I don’t understand why the agreement setting the negotiation ground rules between the District and the teachers union is not considered a public document.  The negotiating ground rules were established and apparently both sides agreed — so why shouldn’t the public know the rules. We all want the negotiation situation to be productive but the community deserves transparency.  The negotiating parties should provide the bargaining framework for the taxpayers.

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Outcome of TE School Board Meeting more suited for black roses than white ribbons!

Much like the last TE School Board meeting on May 13, the audience was filled with residents and staff, including aides, paraeducators, paraprofessionals, teachers and TENIG members … the outcome of the evening more suited for black roses than white ribbons!

The same 9-0 Board vote to cut the weekly hours of aides and paras to part-time, 27.5 hours could have taken place in the first 5 minutes of the meeting, rather than dragging the vote out until 10:30 PM.  To those of us who attended, we all now know that the minds of the school board members were made up before the meeting ever started.

During the first public comment period of the night, TESD resident Neal Colligan delivered a statement that included the timeline of activity surrounding the decision on the District’s aides, paraeducators and paraprofessionals.  The ever-changing status of this group of District employees began six weeks ago with the outsourcing of their jobs to STS.  When STS pulled its proposal, the District turned to another outsourcing company CCRES.  Its unclear what happened with the CCRES outsourcing plan – that plan disappeared without explanation.  In its place, the employees were notified about 10 days ago, that their hours would be cut to part-time.

Colligan stated, “No one has seen a vote on any of these decisions.  The community, the employees who live in our community and the members of the public who have taken an interest in this issue ask for that vote tonight.”  He asked that the Board listen to the residents before taking the vote.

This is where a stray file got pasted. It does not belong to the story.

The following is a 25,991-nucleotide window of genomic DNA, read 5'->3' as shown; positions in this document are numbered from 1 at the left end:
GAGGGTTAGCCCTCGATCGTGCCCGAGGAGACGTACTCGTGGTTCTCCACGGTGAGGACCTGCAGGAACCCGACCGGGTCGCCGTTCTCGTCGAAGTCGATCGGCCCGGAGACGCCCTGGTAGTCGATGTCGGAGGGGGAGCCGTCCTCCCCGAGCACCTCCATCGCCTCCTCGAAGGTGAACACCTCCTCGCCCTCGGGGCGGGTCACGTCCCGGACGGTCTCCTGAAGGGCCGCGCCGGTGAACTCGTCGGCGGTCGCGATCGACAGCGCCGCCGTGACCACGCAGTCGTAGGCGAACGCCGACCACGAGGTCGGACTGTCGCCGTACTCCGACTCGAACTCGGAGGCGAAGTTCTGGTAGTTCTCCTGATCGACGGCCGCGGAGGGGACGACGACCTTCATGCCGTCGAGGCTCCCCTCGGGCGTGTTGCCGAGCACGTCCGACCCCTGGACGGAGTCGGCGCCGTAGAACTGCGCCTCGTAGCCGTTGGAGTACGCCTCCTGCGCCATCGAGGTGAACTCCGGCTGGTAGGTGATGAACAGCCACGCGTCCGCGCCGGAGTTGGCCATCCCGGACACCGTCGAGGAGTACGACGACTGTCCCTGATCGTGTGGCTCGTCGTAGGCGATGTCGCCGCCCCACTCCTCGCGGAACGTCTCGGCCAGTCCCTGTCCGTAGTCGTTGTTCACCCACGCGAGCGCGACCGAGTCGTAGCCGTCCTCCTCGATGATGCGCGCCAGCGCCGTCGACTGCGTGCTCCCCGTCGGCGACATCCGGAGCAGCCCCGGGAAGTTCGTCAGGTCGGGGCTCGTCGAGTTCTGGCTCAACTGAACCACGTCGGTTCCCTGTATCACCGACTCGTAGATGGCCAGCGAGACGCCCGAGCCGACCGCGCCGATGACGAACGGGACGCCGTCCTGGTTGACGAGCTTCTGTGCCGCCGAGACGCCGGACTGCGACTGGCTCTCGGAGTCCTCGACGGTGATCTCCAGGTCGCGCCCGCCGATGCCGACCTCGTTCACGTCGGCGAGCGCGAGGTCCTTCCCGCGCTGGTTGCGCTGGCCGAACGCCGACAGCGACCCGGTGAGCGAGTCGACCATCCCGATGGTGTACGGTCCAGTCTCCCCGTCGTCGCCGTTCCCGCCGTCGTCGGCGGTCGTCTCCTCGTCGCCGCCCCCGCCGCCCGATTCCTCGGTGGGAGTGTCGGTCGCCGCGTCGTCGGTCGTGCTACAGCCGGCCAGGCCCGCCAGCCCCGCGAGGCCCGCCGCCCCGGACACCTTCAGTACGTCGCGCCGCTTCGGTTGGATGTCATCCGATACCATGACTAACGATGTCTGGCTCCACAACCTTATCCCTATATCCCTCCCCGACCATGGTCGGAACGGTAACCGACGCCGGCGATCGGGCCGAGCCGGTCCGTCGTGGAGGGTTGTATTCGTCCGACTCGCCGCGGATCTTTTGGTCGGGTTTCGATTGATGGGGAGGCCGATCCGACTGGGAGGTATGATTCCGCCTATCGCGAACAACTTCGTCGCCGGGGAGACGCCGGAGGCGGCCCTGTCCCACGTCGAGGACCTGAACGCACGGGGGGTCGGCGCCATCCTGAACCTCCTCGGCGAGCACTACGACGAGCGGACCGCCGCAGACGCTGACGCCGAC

Often we hear residents complain about a local issue but when you suggest they speak up at a public hearing the answer most likely is this:  “Why bother, no one listens.”  Nothing truer could have been said about last night’s school board meeting! After a series of meetings, phone conversations and emails with many of the District aides and paras, it was clear they feared retribution if they spoke publically.  Believing that the Board needed to hear their testimonials, I collected personal statements to read.  With the 5 min. limit imposed for individual resident comments, I was only able to get through two letters.  I appealed for audience volunteers and residents lined up to read aloud the letters into the  meeting testimony.

The thoughtfully written personal statements are with an insight that only comes with years of experience in the school district.  Although personally affected by the decision to reduce their hours to part-time, the overriding concern of aides and paraprofessionals in their statements, is for the education, safety and well-being of our District’s children.

Click here to read full text of personal statements written the TE School Board.  Below are excerpted quotes:

  –  There is no substitute, when working with all children and especially kids with needs, for consistency, continuity, trust and relationship.

–  The aides and paras have been treated as puppets and the Administration and School Board are the Puppet Masters.

–  The loss of hours, I fear, will cause unnecessary turnover of staff with detrimental effects on school programs and the students of the district.

–  We go the extra mile because many of us had our own children go through TE and we are proud of the TE tradition.  You cannot pay for that.  Many of the aides were originally volunteers at their schools, putting in many hours making TE schools what they are.

–  What does affect me is seeing our school district begin a race to the bottom under the care of this school board.  The beginning of the “Walmart-ization” of our district as one speaker called it at a recent meeting.

–  There is a saying in organizational psychology, “If you want to know what is important to leaders don’t listen to what they say, watch what they do.”  What do you think your end run around the ACA says about how important the aides are to this school board?

–  The school board doesn’t care about us and they never will.

–  The relationship and bond between the aides and the children will be shattered with a revolving door of strangers in their lives. Beyond the nightmare of scheduling problems with all the part-time workers, are you prepared for the security risks that will come with brining all these new people into the schools?

–  If something bad happens as a result of your actions towards the aides and paraprofessionals of TE, it’s going to be your fault and no one else’s – you will have to live with the consequences.